On the one-year anniversary of the forced disappearance of 43 students of La Escuela Normal Rural Raúl Isidro Burgos (Rural Teachers’ College) from Ayotzinapa, Guerrero, Mexico, the Drug Policy Alliance expresses its solidarity with the whole community of student-teachers and their families. Their case – and the ensuing cover-up of state complicity in the attacks – has revealed the depths of corruption, impunity and violence inherent in the drug war in Mexico today, and has become a symbol of the more than 25,000 people who have been disappeared in Mexico since 2007. The students’ families and colleagues have traveled across Mexico, the U.S. and much of the world to pressure the Mexican state to find their disappeared sons, brothers and classmates and for the truth behind the attacks. Their community continues to be attacked, criminalized, brutalized and still, they fight. In doing so, they have galvanized people throughout Mexico and around the world. DPA honors their courage and resilience in the face of unthinkable pain and suffering caused by the drug war. We join them in demanding justice and their sons’ immediate return.
Rafael Torruella, El Defensor
Rafael Torruella is the executive director of Intercambios Puerto Rico (formerly Proyecto Casa de Ayuda Intermedia al Menesteroso), a community-based organization located in Fajardo, Puerto Rico that provides services and health education across the eastern section of the island. Its mission is to fight for a just society by empowering marginalized populations to achieve social change and policy reform through advocacy. Intercambios’ services include harm reduction counseling and referrals to health and drug treatment services, and it operates one of the largest syringe exchange programs in Puerto Rico. Understanding that the war on drugs has failed, Intercambios activates dialogue, critical analysis and engagement on issues related to drug use, abuse and dependence.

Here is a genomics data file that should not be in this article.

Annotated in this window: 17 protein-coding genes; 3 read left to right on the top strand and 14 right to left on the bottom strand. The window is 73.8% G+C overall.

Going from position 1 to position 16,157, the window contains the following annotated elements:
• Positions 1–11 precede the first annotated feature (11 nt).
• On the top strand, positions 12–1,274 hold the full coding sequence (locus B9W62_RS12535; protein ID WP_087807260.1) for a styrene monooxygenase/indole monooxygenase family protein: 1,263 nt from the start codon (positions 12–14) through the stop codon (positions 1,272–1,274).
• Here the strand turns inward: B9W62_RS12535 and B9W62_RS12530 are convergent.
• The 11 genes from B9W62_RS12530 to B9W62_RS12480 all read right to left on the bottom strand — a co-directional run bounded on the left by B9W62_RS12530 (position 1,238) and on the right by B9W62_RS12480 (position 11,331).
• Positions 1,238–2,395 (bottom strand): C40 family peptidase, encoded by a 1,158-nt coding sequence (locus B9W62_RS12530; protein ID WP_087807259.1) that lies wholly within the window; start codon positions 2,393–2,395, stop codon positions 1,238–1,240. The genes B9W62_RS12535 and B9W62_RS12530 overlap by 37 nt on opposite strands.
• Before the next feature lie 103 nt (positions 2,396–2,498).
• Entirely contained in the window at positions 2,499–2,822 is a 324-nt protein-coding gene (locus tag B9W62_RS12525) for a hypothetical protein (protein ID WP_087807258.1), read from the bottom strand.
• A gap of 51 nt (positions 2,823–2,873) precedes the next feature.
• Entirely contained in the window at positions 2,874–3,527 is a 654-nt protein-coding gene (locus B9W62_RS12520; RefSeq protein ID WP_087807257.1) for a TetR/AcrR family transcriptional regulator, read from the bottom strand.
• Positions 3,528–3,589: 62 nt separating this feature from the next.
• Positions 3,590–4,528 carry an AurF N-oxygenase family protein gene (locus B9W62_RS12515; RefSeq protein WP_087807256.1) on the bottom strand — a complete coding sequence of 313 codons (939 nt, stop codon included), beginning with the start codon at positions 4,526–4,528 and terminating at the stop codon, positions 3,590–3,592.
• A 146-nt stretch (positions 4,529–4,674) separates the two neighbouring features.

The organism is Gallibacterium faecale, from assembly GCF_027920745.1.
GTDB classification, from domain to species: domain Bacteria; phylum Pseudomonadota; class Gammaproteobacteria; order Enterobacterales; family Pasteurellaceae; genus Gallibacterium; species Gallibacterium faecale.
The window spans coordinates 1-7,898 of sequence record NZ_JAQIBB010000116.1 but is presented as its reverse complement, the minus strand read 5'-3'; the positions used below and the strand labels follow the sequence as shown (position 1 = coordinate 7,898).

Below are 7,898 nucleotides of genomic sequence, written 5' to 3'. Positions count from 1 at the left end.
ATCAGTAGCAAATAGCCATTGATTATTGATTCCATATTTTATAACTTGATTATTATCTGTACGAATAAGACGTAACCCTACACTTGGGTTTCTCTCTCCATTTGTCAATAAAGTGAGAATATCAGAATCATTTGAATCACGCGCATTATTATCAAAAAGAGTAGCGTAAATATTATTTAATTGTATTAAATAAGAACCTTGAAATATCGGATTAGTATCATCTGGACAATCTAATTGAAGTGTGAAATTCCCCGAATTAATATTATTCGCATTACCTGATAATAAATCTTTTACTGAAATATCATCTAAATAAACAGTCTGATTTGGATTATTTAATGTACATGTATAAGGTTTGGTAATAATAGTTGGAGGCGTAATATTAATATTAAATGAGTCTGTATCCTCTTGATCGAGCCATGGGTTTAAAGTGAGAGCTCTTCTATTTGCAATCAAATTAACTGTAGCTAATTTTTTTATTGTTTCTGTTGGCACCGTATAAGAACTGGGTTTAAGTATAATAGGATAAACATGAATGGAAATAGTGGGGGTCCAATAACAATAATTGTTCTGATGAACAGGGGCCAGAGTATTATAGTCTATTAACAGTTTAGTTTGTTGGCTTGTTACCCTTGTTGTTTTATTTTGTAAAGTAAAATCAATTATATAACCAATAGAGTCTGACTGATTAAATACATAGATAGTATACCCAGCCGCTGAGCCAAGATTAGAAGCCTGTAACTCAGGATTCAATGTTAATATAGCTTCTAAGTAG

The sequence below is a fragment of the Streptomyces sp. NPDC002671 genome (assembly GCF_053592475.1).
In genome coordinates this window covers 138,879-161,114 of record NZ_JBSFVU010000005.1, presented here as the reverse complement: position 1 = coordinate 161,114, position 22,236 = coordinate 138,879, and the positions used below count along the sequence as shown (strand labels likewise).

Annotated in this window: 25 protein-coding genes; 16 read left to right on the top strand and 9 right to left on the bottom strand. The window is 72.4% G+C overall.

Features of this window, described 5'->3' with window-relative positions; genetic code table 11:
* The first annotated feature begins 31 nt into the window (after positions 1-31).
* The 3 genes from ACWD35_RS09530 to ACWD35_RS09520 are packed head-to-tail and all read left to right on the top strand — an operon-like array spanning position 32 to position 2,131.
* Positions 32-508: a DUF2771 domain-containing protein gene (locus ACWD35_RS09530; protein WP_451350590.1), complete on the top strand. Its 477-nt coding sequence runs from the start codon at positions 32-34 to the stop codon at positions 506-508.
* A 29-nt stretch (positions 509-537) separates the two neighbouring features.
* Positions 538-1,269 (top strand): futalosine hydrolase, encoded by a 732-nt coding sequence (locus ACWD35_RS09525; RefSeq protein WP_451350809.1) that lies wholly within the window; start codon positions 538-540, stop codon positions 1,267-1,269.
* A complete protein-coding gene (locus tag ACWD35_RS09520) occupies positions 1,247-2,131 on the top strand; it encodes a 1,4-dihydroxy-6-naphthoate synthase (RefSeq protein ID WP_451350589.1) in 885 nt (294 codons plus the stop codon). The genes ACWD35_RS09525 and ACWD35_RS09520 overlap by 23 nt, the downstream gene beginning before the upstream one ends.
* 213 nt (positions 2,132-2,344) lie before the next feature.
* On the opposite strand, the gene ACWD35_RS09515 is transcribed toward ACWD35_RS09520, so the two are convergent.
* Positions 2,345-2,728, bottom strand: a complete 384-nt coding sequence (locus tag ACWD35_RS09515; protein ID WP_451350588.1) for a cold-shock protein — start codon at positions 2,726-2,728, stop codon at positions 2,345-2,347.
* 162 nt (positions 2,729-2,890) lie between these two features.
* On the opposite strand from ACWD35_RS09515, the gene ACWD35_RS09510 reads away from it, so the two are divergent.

Immigrant Community in California, La Colectividad
The lack of a comprehensive immigration reform continues to leave the U.S. in a growing state of crisis with no immediate solution on the horizon. That is the California immigrant rights community has taken extraordinary measures to ensure that the state provides an inclusive and welcoming environment in the absence of federal action or assistance. The immigrant rights community in California is leading the way with landmark legislation seeking to provide a range of opportunities, from drivers’ licenses to healthcare to the creation of historic legislation that will enact much needed reforms to the criminal justice system to ensure that immigrant families are not separated by deportation for petty drug offenses. The bill, AB 1351, would provide pretrial diversion for minor drug offenses, protecting defendants from long-term negative consequences, including loss of federal housing and educational benefits, and eliminating unintended federal consequences that flow from minor drug offenses including deportation. In short, this bill will keep California families together.
The full-length features of our honorees will be posted on our blog every Thursday during Hispanic Heritage Month and shared on DPA’s new Latino focused Facebook page – SomosDPA. DPA’s Spanish-language resources are available here.
*DPA acknowledges that the term “Hispanic” may be problematic for some and also that “Latino” is not uniformly accepted either. We recognize this on-going conversation on identity in the U.S. and proceed with the term “Latino” due to its roots in social justice and political inclusion and “Hispanic” due to its long-standing use in describing the month-long celebration of Latino culture, heritage and history.